Survivor’s guilt. On the surface, it seems easy enough to understand. By definition survivors’ guilt refers to feelings of guilt for surviving something when others did not. Most often, this type of guilt occurs after a large-scale tragedy such as a natural disaster or school shooting but it can manifest after any type of loss.
Survivor’s guilt was once its own diagnosis in the DSM (Diagnostic and Statistical Manual of Mental Disorders) but has since been removed and is now a symptom of PTSD (Post-Traumatic Stress Disorder). As we come to learn more about this part of grief, it is clear that it is extremely complex and varies drastically from one person to another specifically with regard to intensity and duration.
Signs of Survivor’s Guilt
A person experiencing survivor’s guilt may have the following symptoms in some capacity:
- Irrational and potentially obsessive thoughts about the incident and his/her survival
- Difficulty sleeping
- Appetite changes
- A sense of apathy and
Regardless of how it presents, these complicated feelings are normal and it is important for individuals experiencing survivor’s guilt to process them without judgment. They may also need guidance in deciphering between the rational and irrational aspects of the guilt that may be causing them distress. It is most often not logical to feel responsible for someone’s death, however, feelings of guilt are not always in our control.
What to do about Survivor’s Guilt
Working through survivor’s guilt is an important part of grief counseling and should not be dismissed. If you or someone you know may be struggling with survivor’s guilt, please read below for some tips on how to cope more effectively.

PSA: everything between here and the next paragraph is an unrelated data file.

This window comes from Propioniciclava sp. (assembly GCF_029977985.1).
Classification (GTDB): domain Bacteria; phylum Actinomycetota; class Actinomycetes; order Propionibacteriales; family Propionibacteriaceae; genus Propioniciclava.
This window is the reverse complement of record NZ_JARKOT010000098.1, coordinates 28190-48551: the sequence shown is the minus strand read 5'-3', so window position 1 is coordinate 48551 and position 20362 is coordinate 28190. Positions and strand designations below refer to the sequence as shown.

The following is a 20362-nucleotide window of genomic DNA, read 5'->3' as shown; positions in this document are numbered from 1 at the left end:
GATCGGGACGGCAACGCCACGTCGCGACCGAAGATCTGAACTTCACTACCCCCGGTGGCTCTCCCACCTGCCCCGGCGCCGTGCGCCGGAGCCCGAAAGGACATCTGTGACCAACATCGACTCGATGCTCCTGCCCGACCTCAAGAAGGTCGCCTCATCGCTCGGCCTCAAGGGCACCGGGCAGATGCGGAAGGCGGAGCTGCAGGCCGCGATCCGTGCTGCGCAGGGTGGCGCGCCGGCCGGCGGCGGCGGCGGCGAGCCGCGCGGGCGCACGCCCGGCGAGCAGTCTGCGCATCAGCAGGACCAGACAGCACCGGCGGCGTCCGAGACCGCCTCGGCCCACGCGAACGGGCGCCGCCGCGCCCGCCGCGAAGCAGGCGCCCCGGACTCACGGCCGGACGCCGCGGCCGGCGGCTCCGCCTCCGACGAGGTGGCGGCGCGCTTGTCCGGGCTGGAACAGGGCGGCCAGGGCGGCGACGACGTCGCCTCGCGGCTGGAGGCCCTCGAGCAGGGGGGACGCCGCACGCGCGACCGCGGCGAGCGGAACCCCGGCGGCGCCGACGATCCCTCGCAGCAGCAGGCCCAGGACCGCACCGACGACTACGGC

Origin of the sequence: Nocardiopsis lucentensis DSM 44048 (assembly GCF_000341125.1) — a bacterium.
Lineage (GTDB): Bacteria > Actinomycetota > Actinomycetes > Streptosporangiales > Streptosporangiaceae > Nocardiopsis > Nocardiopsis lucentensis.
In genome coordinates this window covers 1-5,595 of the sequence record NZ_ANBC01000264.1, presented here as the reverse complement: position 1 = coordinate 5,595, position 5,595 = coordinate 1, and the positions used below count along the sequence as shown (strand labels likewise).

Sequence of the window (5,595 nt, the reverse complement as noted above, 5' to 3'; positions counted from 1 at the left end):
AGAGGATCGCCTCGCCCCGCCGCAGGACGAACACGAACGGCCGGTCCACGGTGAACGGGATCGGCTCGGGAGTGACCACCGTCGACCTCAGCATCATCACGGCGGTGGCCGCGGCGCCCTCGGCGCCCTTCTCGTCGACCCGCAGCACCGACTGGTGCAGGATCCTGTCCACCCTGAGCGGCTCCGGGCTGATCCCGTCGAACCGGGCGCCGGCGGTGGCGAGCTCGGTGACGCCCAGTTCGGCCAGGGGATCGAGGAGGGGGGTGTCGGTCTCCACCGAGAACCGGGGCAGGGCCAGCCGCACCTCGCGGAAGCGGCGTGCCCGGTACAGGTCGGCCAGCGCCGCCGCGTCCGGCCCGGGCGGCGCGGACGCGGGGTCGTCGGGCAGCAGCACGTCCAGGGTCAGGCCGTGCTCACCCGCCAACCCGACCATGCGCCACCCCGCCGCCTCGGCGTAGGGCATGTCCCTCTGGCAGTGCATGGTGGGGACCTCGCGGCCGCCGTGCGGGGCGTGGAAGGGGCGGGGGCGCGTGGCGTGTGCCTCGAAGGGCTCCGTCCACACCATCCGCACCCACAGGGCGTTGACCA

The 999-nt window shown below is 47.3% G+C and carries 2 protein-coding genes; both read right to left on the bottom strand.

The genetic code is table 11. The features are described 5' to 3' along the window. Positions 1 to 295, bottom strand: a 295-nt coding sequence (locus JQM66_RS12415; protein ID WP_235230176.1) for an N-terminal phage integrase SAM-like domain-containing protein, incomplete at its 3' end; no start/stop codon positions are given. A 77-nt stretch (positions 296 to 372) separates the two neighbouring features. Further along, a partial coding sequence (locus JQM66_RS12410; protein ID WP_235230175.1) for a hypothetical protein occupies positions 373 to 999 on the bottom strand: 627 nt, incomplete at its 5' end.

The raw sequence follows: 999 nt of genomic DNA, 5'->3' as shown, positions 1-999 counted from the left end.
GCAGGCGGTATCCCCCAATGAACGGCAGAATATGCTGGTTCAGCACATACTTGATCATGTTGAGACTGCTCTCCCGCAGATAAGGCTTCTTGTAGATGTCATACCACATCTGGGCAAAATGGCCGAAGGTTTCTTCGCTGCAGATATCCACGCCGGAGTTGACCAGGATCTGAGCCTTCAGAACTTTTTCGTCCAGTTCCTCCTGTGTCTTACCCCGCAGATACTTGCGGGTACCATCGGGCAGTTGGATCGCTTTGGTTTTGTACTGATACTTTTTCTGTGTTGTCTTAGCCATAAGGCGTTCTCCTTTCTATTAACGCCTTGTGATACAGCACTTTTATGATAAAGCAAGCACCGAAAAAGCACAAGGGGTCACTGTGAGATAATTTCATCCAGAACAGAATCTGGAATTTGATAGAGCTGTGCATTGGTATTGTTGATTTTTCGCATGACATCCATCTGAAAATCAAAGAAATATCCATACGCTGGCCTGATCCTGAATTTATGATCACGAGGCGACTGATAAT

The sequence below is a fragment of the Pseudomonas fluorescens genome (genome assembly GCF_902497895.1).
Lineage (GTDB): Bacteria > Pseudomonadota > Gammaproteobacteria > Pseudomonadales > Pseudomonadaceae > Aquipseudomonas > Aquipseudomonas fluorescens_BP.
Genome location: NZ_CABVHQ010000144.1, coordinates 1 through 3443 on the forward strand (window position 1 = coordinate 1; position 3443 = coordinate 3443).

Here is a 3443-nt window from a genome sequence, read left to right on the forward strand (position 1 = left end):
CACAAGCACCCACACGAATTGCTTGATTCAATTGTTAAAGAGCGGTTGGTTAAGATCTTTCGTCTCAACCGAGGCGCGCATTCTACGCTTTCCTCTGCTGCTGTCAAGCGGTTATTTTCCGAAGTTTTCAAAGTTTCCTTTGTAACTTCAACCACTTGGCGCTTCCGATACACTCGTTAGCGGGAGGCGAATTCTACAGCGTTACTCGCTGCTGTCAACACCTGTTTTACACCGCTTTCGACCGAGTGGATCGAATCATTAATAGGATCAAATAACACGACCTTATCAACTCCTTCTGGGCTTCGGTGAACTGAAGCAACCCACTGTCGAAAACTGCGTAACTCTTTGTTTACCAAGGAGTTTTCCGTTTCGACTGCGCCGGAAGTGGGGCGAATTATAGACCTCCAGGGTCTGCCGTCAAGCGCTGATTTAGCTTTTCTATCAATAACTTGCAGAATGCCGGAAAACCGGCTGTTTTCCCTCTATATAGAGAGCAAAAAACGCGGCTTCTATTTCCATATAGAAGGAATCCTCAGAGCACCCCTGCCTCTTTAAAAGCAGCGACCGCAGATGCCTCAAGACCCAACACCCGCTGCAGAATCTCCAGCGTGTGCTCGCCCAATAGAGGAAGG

- Acknowledge and name what you are experiencing
- Repressing these normal and confusing emotions is not helpful for your mental and physical health
- Explore who or what is actually responsible for the death/deaths
- Tease apart the illogical part of the guilt and remind yourself who, if anyone, is to blame
- Give yourself time to grieve and experience the difficult emotions that accompany loss
- Guilt may be a distraction from the more intense feelings of sadness/anger/loneliness that you have to face when grieving
- Think about how your loved ones feel about your survival
- Spend time with your loved ones and consider how devastated they would be if you did not survive
- Use the experience to embrace life
- Focus on gratitude and living a meaningful life with positive intentions
- Identify close/safe people to talk with
- Share your feelings about the loss and the guilt
- Be patient with yourself as you adjust to the new normal
- You are unique and therefore the way you grieve is unique; have realistic expectations of yourself
- Identify ways to self-soothe
- Deep breathing
- Going to the beach
- Listening to music
- Read books pertaining to grief/loss that resonate with you. Here are a couple of popular ones.
- Seek professional help if you are experiencing signs of mental illness and/or if you feel you need additional support during your grieving process
If you or someone you know may be experiencing thoughts of suicide, please call the National Suicide Prevention Lifeline at 1-800-273-8255 (*Press 1 for Veterans).
Dr. Tali Berliner is a psychologist and is an expert in cognitive-behavioral therapy. Dr. Tali owns her own practice and is a tenant at The Psychology Group Fort Lauderdale. Call 954-488-2933 x 6 or email today if this post resonated with you to discuss how her services can help you.
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